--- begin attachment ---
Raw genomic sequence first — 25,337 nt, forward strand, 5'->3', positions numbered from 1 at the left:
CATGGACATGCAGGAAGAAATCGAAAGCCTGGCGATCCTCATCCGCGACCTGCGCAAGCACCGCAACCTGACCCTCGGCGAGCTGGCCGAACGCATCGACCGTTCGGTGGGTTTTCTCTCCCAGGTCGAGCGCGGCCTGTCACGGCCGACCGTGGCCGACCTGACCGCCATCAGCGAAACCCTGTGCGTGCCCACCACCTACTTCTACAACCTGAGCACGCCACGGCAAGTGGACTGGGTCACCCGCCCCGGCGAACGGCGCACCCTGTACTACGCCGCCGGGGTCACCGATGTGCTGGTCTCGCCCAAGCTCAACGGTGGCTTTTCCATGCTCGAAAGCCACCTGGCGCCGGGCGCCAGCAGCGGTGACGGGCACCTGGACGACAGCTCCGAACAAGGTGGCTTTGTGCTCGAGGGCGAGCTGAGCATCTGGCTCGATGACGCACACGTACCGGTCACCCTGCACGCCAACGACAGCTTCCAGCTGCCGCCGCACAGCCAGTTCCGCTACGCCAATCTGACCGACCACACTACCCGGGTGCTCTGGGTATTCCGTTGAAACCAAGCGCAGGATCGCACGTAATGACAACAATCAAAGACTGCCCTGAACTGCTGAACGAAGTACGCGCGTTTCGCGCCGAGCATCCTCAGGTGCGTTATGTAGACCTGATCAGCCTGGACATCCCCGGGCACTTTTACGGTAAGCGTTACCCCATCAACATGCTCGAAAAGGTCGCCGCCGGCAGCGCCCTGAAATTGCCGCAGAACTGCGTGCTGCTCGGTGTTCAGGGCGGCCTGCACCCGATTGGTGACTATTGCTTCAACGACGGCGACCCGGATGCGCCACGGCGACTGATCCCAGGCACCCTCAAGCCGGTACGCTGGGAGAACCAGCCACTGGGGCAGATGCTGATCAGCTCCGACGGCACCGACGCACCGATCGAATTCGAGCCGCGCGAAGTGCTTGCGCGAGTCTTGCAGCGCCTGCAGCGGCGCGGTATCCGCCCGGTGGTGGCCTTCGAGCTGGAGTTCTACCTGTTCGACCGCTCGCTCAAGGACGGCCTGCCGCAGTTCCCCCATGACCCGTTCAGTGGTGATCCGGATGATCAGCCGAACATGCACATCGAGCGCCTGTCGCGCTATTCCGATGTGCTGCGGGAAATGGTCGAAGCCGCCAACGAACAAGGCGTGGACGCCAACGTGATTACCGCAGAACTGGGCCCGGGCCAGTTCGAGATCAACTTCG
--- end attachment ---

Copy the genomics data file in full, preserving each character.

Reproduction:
Raw genomic sequence first — 25,337 nt, forward strand, 5'->3', positions numbered from 1 at the left:
CATGGACATGCAGGAAGAAATCGAAAGCCTGGCGATCCTCATCCGCGACCTGCGCAAGCACCGCAACCTGACCCTCGGCGAGCTGGCCGAACGCATCGACCGTTCGGTGGGTTTTCTCTCCCAGGTCGAGCGCGGCCTGTCACGGCCGACCGTGGCCGACCTGACCGCCATCAGCGAAACCCTGTGCGTGCCCACCACCTACTTCTACAACCTGAGCACGCCACGGCAAGTGGACTGGGTCACCCGCCCCGGCGAACGGCGCACCCTGTACTACGCCGCCGGGGTCACCGATGTGCTGGTCTCGCCCAAGCTCAACGGTGGCTTTTCCATGCTCGAAAGCCACCTGGCGCCGGGCGCCAGCAGCGGTGACGGGCACCTGGACGACAGCTCCGAACAAGGTGGCTTTGTGCTCGAGGGCGAGCTGAGCATCTGGCTCGATGACGCACACGTACCGGTCACCCTGCACGCCAACGACAGCTTCCAGCTGCCGCCGCACAGCCAGTTCCGCTACGCCAATCTGACCGACCACACTACCCGGGTGCTCTGGGTATTCCGTTGAAACCAAGCGCAGGATCGCACGTAATGACAACAATCAAAGACTGCCCTGAACTGCTGAACGAAGTACGCGCGTTTCGCGCCGAGCATCCTCAGGTGCGTTATGTAGACCTGATCAGCCTGGACATCCCCGGGCACTTTTACGGTAAGCGTTACCCCATCAACATGCTCGAAAAGGTCGCCGCCGGCAGCGCCCTGAAATTGCCGCAGAACTGCGTGCTGCTCGGTGTTCAGGGCGGCCTGCACCCGATTGGTGACTATTGCTTCAACGACGGCGACCCGGATGCGCCACGGCGACTGATCCCAGGCACCCTCAAGCCGGTACGCTGGGAGAACCAGCCACTGGGGCAGATGCTGATCAGCTCCGACGGCACCGACGCACCGATCGAATTCGAGCCGCGCGAAGTGCTTGCGCGAGTCTTGCAGCGCCTGCAGCGGCGCGGTATCCGCCCGGTGGTGGCCTTCGAGCTGGAGTTCTACCTGTTCGACCGCTCGCTCAAGGACGGCCTGCCGCAGTTCCCCCATGACCCGTTCAGTGGTGATCCGGATGATCAGCCGAACATGCACATCGAGCGCCTGTCGCGCTATTCCGATGTGCTGCGGGAAATGGTCGAAGCCGCCAACGAACAAGGCGTGGACGCCAACGTGATTACCGCAGAACTGGGCCCGGGCCAGTTCGAGATCAACTTCG